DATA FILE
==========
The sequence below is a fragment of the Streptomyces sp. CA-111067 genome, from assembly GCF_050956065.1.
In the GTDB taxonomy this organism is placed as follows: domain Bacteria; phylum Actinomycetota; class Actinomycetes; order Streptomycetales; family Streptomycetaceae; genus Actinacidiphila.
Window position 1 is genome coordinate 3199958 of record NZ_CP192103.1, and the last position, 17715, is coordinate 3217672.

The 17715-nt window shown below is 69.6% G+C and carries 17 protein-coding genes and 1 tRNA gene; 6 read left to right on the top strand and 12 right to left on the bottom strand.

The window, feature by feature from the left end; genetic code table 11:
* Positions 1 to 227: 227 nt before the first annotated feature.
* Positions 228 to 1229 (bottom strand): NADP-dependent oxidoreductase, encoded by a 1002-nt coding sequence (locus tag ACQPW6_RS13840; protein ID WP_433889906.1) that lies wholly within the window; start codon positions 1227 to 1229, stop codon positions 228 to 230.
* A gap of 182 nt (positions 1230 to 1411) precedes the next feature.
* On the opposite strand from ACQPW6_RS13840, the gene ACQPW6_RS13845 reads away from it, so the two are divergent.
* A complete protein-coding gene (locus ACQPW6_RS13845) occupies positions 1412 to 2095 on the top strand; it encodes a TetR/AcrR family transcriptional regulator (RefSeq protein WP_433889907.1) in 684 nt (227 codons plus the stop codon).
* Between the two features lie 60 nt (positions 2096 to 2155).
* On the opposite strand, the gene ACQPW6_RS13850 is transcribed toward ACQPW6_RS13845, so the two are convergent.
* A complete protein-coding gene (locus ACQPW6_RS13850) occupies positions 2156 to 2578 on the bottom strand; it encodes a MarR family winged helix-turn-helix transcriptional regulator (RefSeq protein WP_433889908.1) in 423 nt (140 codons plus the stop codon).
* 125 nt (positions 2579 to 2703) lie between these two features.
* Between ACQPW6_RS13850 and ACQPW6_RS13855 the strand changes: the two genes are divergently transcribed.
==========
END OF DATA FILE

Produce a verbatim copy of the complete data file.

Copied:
The sequence below is a fragment of the Streptomyces sp. CA-111067 genome, from assembly GCF_050956065.1.
In the GTDB taxonomy this organism is placed as follows: domain Bacteria; phylum Actinomycetota; class Actinomycetes; order Streptomycetales; family Streptomycetaceae; genus Actinacidiphila.
Window position 1 is genome coordinate 3199958 of record NZ_CP192103.1, and the last position, 17715, is coordinate 3217672.

The 17715-nt window shown below is 69.6% G+C and carries 17 protein-coding genes and 1 tRNA gene; 6 read left to right on the top strand and 12 right to left on the bottom strand.

The window, feature by feature from the left end; genetic code table 11:
* Positions 1 to 227: 227 nt before the first annotated feature.
* Positions 228 to 1229 (bottom strand): NADP-dependent oxidoreductase, encoded by a 1002-nt coding sequence (locus tag ACQPW6_RS13840; protein ID WP_433889906.1) that lies wholly within the window; start codon positions 1227 to 1229, stop codon positions 228 to 230.
* A gap of 182 nt (positions 1230 to 1411) precedes the next feature.
* On the opposite strand from ACQPW6_RS13840, the gene ACQPW6_RS13845 reads away from it, so the two are divergent.
* A complete protein-coding gene (locus ACQPW6_RS13845) occupies positions 1412 to 2095 on the top strand; it encodes a TetR/AcrR family transcriptional regulator (RefSeq protein WP_433889907.1) in 684 nt (227 codons plus the stop codon).
* Between the two features lie 60 nt (positions 2096 to 2155).
* On the opposite strand, the gene ACQPW6_RS13850 is transcribed toward ACQPW6_RS13845, so the two are convergent.
* A complete protein-coding gene (locus ACQPW6_RS13850) occupies positions 2156 to 2578 on the bottom strand; it encodes a MarR family winged helix-turn-helix transcriptional regulator (RefSeq protein WP_433889908.1) in 423 nt (140 codons plus the stop codon).
* 125 nt (positions 2579 to 2703) lie between these two features.
* Between ACQPW6_RS13850 and ACQPW6_RS13855 the strand changes: the two genes are divergently transcribed.